loans in
each
category
to total
loans
    Allowance
for loan
losses
  % of
loans in
each
category
to total
loans
    Allowance
for loan
losses
  % of
loans in
each
category
to total
loans
    Allowance
for loan
losses
  % of
loans in
each
category
to total
loans
 
    (Dollars in thousands)  

Type of loan:

                   

Commercial

  $ 6,441   18.24   $ 2,157   20.22   $ 1,684   23.81   $ 1,889   23.81   $ 2,640   23.13

Real estate- Construction

    14,953   18.43     6,015   22.45     3,720   26.16     4,096   28.13     2,295   29.36

Real estate- Commercial/ Residential

    21,958   51.86     7,154   46.05     4,516   39.57     3,820   39.09     4,599   38.54

Consumer and Other

    2,551   11.47     1,831   11.28     1,530   10.46     1,072   8.97     807   8.97
                                                           

Total

  $ 45,903   100.00   $ 17,157   100.00   $ 11,450   100.00   $ 10,877   100.00   $ 10,341   100.00
                                                           

Despite diligent assessment by Management, there can be no assurance regarding the actual amount of charge-offs that will be incurred in the future. A further slowing in the Oregon and/or California economies, further declines in real estate values or increased unemployment could result in increased levels of nonperforming assets and charge-offs, increased loan loss provisions and reductions in income.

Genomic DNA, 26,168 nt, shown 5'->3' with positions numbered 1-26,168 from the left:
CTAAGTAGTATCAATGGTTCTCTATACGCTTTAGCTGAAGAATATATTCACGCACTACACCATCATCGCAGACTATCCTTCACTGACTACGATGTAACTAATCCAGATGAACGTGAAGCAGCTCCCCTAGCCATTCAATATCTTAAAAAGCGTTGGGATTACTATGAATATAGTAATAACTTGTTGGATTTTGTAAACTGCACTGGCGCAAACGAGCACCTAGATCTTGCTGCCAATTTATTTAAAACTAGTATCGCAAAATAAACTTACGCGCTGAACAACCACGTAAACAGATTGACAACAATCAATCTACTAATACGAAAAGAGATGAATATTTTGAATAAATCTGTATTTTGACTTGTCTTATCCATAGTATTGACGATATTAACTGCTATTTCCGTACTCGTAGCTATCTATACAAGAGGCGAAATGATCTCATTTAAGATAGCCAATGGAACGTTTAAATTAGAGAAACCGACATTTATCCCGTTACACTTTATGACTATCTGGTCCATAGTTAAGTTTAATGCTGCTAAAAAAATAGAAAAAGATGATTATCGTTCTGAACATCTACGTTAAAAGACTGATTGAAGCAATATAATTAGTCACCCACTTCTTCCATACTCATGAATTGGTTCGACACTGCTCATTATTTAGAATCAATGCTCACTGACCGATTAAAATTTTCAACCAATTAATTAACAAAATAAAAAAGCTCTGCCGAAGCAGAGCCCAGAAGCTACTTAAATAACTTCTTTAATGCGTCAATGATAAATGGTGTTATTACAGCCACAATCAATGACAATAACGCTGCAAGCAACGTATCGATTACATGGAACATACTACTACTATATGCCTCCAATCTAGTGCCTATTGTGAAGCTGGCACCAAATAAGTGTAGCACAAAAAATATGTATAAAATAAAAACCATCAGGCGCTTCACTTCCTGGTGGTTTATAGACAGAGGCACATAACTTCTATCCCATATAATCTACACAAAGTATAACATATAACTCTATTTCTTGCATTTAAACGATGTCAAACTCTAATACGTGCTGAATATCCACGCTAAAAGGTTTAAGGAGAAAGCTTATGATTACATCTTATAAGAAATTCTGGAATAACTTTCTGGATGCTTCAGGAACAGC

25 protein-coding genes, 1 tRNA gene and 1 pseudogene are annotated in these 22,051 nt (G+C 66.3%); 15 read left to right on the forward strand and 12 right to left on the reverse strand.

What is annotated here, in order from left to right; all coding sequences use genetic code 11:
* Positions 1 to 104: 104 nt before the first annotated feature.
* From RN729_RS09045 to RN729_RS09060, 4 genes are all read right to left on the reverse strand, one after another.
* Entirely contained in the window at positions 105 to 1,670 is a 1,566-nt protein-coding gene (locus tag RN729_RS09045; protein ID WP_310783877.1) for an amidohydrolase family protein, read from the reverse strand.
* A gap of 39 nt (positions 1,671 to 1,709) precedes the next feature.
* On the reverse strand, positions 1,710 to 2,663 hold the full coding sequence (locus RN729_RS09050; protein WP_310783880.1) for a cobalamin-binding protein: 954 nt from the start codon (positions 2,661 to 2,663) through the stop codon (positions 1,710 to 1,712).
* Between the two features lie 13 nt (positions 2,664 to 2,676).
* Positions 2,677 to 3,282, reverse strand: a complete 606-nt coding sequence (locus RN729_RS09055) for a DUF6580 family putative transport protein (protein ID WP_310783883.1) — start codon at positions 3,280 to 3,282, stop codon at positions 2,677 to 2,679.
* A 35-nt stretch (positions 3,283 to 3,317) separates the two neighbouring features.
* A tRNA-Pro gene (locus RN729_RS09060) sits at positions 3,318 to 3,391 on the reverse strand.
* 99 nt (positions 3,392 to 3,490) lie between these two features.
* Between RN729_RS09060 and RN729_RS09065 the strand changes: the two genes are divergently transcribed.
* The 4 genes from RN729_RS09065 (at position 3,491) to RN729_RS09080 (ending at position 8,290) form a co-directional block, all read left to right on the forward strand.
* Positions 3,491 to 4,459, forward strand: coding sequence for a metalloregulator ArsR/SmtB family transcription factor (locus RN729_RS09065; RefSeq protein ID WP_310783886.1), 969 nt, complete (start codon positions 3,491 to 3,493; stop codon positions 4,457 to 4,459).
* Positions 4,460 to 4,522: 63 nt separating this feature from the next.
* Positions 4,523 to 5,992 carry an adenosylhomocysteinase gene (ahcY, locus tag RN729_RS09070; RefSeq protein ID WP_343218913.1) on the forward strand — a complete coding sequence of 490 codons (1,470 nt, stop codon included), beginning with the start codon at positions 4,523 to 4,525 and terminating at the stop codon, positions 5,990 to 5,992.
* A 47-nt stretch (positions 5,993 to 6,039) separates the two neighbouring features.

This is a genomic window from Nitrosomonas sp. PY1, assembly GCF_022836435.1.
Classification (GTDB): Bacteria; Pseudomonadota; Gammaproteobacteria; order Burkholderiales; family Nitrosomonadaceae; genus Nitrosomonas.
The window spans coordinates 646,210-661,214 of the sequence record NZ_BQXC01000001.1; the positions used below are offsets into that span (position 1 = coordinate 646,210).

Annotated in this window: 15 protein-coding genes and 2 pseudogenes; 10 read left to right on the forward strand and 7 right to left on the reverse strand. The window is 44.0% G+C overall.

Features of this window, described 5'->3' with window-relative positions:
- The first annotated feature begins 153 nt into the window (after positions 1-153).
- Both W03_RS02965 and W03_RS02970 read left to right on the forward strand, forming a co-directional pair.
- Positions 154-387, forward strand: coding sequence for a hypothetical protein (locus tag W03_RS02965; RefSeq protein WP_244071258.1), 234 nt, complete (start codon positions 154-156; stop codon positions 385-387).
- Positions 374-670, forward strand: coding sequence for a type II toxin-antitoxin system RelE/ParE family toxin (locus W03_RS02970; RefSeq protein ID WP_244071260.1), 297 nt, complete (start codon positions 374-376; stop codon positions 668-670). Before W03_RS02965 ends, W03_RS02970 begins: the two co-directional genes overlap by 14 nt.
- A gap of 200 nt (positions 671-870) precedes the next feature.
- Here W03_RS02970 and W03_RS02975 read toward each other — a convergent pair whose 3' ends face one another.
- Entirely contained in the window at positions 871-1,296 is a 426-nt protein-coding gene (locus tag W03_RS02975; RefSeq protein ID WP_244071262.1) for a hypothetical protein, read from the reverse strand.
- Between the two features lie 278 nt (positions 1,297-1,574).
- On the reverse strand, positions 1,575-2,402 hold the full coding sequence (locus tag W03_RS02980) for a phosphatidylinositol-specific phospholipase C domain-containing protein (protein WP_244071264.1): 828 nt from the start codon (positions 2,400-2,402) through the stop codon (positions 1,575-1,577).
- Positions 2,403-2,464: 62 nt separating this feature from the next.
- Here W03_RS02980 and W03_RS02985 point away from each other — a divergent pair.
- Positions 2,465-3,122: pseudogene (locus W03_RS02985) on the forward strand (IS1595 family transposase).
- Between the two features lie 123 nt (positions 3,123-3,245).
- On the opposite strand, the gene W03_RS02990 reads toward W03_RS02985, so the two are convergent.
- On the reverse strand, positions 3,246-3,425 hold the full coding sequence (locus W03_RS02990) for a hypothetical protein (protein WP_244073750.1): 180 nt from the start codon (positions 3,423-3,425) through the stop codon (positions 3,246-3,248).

As of December 31, 2009, Management believes that the Company’s total allowance for credit losses and its reserve for off-balance sheet commitments are sufficient to absorb the losses inherent in the loan portfolio, related both to funded loans and unfunded commitments. This assessment, based on both historical levels of net charge-offs and continuing detailed reviews of the quality of the loan portfolio and current business, economic and regulatory conditions, involves uncertainty and judgment. As a result, the adequacy of the allowance for loan losses and the reserve for unfunded commitments cannot be determined with inherent accuracy and may change in future periods. Additionally, bank regulatory authorities may require additional charges to the provision for loan losses as a result of their periodic examinations of the Company and their judgment of information available to them at the time of their examination. If actual circumstances and losses differ substantially from Management’s assumptions and estimates, the allowance for loan losses might not be sufficient to absorb all future losses. Net earnings would be adversely affected if that were to occur. Total off-balance sheet financial instruments were $125.9 million and $168.9 million as of December 31, 2009 and 2008, respectively.